|The first excerpt represents the past or something you must release, and is drawn from The $30,000 Bequest and Other Stories by Mark Twain:
When the dodo came along he thought it was a wildcat--I saw it
in his eye. But I saved him. And I was careful not to do it
in a way that could hurt his pride. I just spoke up in a quite
natural way of pleasing surprise, and not as if I was dreaming
of conveying information, and said, "Well, I do declare, if there
isn't the dodo!" I explained--without seeming to be explaining--
how I know it for a dodo, and although I thought maybe he was
a little piqued that I knew the creature when he didn't, it was
quite evident that he admired me. That was very agreeable, and I
thought of it more than once with gratification before I slept.
|The second excerpt represents the present or the deciding factor of the moment, and is drawn from Peter Pan by James M. Barrie:
ground, at the foot of which a stream runs, for it is destruction
to be too far from water. There they await the onslaught, the
inexperienced ones clutching their revolvers and treading on
twigs, but the old hands sleeping tranquilly until just before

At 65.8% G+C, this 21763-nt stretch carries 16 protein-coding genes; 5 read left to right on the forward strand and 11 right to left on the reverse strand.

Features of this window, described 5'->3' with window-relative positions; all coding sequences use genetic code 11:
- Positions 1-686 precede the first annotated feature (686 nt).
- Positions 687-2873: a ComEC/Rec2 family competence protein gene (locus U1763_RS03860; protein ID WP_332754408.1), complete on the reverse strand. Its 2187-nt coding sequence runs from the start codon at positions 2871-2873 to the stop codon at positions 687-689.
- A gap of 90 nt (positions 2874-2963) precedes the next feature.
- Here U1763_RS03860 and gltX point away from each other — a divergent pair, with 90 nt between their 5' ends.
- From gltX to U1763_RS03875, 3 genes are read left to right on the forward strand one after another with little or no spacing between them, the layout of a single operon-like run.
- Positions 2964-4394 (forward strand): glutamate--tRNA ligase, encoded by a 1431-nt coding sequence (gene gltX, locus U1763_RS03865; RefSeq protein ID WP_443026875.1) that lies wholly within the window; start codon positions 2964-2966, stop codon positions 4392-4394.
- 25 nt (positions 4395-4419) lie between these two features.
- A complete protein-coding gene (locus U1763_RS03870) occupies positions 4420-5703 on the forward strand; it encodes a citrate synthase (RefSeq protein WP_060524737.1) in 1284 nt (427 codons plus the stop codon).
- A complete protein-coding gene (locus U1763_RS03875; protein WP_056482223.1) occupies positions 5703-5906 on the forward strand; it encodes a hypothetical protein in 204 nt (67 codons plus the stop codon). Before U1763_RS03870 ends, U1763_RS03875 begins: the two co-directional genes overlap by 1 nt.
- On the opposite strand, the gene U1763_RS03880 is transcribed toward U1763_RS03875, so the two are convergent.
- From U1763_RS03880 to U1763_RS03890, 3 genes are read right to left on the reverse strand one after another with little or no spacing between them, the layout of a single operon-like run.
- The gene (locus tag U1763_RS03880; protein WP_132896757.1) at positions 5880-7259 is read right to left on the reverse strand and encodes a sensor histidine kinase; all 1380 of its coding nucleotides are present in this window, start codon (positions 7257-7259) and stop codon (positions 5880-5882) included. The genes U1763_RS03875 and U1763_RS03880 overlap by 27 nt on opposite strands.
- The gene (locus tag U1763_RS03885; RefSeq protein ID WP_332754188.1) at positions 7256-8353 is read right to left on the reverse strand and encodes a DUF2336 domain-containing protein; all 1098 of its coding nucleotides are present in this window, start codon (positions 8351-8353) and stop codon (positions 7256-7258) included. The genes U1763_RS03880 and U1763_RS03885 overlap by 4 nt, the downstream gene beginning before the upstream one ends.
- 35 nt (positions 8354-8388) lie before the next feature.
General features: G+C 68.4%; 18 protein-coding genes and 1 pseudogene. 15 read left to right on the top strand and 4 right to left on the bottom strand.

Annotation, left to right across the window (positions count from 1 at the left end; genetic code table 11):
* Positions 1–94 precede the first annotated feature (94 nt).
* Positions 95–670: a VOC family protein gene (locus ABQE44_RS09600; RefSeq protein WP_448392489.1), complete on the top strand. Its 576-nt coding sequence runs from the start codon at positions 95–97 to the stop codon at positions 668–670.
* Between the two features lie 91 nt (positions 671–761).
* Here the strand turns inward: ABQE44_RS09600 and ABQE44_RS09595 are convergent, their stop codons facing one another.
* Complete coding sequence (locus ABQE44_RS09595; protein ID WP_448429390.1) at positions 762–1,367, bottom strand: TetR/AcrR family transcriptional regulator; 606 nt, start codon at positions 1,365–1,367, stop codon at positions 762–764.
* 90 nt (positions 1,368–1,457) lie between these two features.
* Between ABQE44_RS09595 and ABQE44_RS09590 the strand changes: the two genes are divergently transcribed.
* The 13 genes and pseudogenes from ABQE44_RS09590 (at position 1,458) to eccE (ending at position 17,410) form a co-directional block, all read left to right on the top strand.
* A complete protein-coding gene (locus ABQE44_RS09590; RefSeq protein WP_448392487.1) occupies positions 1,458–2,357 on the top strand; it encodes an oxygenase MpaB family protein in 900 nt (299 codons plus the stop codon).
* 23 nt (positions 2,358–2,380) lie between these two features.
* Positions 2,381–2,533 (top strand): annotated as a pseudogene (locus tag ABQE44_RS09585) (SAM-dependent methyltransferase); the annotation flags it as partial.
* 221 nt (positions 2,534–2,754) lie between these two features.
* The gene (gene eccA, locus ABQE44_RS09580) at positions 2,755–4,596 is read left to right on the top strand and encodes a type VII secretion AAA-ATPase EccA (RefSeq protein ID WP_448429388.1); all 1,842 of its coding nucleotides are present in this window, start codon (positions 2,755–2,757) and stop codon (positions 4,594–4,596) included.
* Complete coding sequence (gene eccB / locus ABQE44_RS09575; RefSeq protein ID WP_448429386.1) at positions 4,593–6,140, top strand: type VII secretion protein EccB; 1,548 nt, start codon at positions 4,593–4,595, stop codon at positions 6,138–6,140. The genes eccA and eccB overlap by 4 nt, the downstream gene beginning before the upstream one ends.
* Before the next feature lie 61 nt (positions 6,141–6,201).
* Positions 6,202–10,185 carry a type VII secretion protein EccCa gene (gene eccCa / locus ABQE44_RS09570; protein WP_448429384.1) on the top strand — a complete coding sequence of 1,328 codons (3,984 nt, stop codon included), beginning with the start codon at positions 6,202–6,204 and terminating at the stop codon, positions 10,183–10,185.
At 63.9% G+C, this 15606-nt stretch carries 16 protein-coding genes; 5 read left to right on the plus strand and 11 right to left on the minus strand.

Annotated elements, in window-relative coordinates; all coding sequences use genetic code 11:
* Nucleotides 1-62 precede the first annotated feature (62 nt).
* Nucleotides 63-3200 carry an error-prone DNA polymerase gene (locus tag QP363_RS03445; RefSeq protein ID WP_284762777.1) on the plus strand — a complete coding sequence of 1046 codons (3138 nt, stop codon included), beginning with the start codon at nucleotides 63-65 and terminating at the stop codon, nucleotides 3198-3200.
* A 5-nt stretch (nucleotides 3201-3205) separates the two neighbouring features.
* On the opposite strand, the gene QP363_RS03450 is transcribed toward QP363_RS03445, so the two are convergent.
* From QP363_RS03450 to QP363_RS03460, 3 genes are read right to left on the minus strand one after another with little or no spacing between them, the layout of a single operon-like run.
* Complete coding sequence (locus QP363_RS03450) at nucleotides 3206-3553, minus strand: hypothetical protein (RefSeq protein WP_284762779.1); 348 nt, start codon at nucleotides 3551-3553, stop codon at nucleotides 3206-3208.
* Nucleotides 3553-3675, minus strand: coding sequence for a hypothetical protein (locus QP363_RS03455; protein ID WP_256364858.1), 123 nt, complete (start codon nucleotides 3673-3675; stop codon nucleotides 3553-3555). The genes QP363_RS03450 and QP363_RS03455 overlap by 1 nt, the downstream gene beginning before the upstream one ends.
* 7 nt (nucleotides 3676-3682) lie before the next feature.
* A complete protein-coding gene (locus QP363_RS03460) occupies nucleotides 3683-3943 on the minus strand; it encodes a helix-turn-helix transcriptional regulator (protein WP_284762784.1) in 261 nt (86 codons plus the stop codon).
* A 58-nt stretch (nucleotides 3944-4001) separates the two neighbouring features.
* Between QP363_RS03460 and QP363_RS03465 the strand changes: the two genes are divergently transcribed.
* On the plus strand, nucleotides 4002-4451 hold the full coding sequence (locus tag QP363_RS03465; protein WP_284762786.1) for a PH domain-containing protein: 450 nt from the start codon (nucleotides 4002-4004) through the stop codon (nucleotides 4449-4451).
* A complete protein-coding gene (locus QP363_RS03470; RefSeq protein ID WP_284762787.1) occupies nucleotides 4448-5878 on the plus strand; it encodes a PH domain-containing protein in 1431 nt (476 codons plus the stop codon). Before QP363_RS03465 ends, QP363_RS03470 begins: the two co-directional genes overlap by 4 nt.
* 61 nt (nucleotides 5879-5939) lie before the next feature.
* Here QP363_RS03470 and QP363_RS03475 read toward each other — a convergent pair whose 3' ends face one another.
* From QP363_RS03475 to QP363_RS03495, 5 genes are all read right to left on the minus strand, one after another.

the dawn. Through the long black night the savage scouts
wriggle, snake-like, among the grass without stirring a blade.
The brushwood closes behind them, as silently as sand into which
a mole has dived. Not a sound is to be heard, save when they
give vent to a wonderful imitation of the lonely call of the
coyote. The cry is answered by other braves; and some of them do
it even better than the coyotes, who are not very good at it.
|The third excerpt represents the future or something you must embrace, and is drawn from Philosophy 4 by Owen Wister:
and the gelding stamping in the stable.
But Silas, since he could not share, was presently of opinion that this
was enough for one sitting, and he tramped heavily upon the porch. This
brought Bertie back to the world of reality, and word was given to fetch
the gelding. The host was in no mood to part with them, and spoke of
comfortable beds and breakfast as early as they liked; but Bertie had
become entirely responsible. Billy was helped in, Silas was liberally
thanked, and they drove away beneath the stars, leaving behind them
golden opinions, and a host who decided not to disturb his helpmate by
retiring to rest in their conjugal bed.
Bertie had forgotten, but the playful gelding had not. When they came